Keratoconjunctivitis sicca (KCS), or """"""""dry eye"""""""", is an acquired condition of the elderly, principally affecting women, characterized by a spectrum of symptoms and signs including foreign body sensation, debilitating photophobia, and in severe cases visual loss from ocular surface breakdown. It has been estimated that this condition may afflict more than 15% of those aged 55 and over, and in the United States, over $100 million are spent annually on topical ocular lubricants alone. Despite this presumed prevalence of disease and associated health care costs, there have been no population-based estimates of the prevalence of KCS in the United States nor controlled studies directed at elucidating potential risk factors for this condition. We propose to examine a representative sample of 2,300 community dwelling persons age 65 and over. KCS will be assessed by means of a questionnaire, objective tests of tear function (Schirmer's testing, Rose Bengal scoring, tear film osmolarity, conjunctival impression cytology), and evaluation for evidence of primary or secondary Sjogren's syndrome. On the basis of these and related tests, we will estimate age-specific prevalence of KCS by categories of severity and associated disease. Previous laboratory or uncontrolled clinical studies have suggested possible risk factors for KCS including immune status, sex hormone status/reproductive history, systemic """"""""drying"""""""" medications, smoking, and measures of oxidative stress. We will test these and other secondary hypotheses with a combination of questionnaires and serologic assays using nested case control studies.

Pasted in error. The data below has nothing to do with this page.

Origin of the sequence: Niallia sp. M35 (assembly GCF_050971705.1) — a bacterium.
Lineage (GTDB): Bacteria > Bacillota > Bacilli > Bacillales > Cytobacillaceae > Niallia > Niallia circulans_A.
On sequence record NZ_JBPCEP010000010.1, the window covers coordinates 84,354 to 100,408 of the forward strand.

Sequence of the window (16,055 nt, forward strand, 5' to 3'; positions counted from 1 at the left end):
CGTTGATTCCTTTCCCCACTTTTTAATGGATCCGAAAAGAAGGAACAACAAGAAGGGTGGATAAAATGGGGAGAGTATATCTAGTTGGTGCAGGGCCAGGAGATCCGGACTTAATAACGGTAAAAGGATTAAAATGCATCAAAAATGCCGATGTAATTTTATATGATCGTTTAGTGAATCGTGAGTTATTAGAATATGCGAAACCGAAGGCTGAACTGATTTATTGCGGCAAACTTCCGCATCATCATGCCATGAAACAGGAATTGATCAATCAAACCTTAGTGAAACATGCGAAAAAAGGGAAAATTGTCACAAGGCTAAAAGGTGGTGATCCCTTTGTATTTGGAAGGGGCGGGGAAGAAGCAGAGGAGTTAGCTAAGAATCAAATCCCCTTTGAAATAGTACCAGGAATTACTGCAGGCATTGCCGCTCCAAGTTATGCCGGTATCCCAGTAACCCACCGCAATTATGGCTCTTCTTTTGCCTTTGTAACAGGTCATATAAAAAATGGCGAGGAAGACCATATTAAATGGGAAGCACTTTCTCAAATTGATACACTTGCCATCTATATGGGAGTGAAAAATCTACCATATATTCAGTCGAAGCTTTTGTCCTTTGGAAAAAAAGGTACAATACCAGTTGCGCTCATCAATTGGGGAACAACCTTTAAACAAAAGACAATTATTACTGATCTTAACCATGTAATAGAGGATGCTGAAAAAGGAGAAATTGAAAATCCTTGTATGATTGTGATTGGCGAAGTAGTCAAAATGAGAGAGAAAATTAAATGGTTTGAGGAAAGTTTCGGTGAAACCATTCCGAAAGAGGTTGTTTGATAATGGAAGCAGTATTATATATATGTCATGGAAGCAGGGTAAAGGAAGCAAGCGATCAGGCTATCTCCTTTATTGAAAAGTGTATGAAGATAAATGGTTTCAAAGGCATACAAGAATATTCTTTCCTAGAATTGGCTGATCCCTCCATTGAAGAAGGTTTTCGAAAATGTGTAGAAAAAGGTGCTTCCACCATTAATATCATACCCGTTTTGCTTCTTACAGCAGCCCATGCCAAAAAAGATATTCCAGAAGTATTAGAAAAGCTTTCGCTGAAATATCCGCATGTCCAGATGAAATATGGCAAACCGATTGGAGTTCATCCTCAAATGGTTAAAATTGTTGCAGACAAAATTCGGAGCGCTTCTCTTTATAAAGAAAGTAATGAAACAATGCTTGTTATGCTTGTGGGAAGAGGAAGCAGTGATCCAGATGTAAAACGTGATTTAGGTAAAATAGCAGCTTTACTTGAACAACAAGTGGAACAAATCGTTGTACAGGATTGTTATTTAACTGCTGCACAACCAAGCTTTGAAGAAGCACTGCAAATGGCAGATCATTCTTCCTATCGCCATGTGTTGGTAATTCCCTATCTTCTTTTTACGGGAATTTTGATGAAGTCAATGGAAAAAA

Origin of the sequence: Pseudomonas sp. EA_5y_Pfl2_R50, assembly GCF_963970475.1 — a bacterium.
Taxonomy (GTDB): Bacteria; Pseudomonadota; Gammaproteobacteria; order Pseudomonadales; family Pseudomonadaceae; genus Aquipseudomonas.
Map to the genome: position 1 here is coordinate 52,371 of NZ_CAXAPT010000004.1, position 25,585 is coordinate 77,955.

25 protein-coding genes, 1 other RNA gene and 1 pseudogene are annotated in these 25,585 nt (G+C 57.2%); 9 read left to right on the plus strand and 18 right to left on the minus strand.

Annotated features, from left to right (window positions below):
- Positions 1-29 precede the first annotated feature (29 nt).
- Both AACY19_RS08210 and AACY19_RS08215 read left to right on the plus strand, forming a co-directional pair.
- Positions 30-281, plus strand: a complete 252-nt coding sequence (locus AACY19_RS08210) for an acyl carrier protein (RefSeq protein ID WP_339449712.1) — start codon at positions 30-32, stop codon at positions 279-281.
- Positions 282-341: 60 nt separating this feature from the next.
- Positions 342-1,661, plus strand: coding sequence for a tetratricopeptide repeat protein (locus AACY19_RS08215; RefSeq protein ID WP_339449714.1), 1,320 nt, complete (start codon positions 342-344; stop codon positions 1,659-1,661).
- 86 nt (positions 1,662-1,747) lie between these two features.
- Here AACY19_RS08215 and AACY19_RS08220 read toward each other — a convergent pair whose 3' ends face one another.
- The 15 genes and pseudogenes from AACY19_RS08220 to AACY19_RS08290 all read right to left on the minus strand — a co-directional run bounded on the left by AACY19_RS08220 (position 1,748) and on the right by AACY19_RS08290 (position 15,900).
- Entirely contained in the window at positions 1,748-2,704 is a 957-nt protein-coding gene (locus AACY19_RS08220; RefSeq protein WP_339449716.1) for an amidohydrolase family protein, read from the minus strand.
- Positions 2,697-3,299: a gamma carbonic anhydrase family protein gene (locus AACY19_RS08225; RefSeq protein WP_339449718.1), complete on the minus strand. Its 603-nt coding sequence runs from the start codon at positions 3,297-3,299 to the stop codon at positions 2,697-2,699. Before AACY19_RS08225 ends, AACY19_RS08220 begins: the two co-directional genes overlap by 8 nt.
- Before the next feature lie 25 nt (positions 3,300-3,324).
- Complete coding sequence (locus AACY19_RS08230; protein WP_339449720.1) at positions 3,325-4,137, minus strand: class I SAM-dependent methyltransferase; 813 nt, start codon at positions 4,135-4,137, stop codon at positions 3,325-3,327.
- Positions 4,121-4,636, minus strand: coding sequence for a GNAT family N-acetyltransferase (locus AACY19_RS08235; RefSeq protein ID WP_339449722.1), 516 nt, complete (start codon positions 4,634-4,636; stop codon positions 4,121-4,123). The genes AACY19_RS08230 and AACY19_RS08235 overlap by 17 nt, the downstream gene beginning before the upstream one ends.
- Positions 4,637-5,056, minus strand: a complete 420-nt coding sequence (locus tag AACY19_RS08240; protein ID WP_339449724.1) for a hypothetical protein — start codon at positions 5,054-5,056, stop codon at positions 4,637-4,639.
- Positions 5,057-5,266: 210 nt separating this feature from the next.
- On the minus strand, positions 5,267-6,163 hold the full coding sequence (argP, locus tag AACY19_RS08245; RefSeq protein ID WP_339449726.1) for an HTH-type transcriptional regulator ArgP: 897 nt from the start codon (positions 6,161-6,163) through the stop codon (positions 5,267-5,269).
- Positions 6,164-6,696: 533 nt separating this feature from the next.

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National Institute on Aging (NIA)
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Johns Hopkins University
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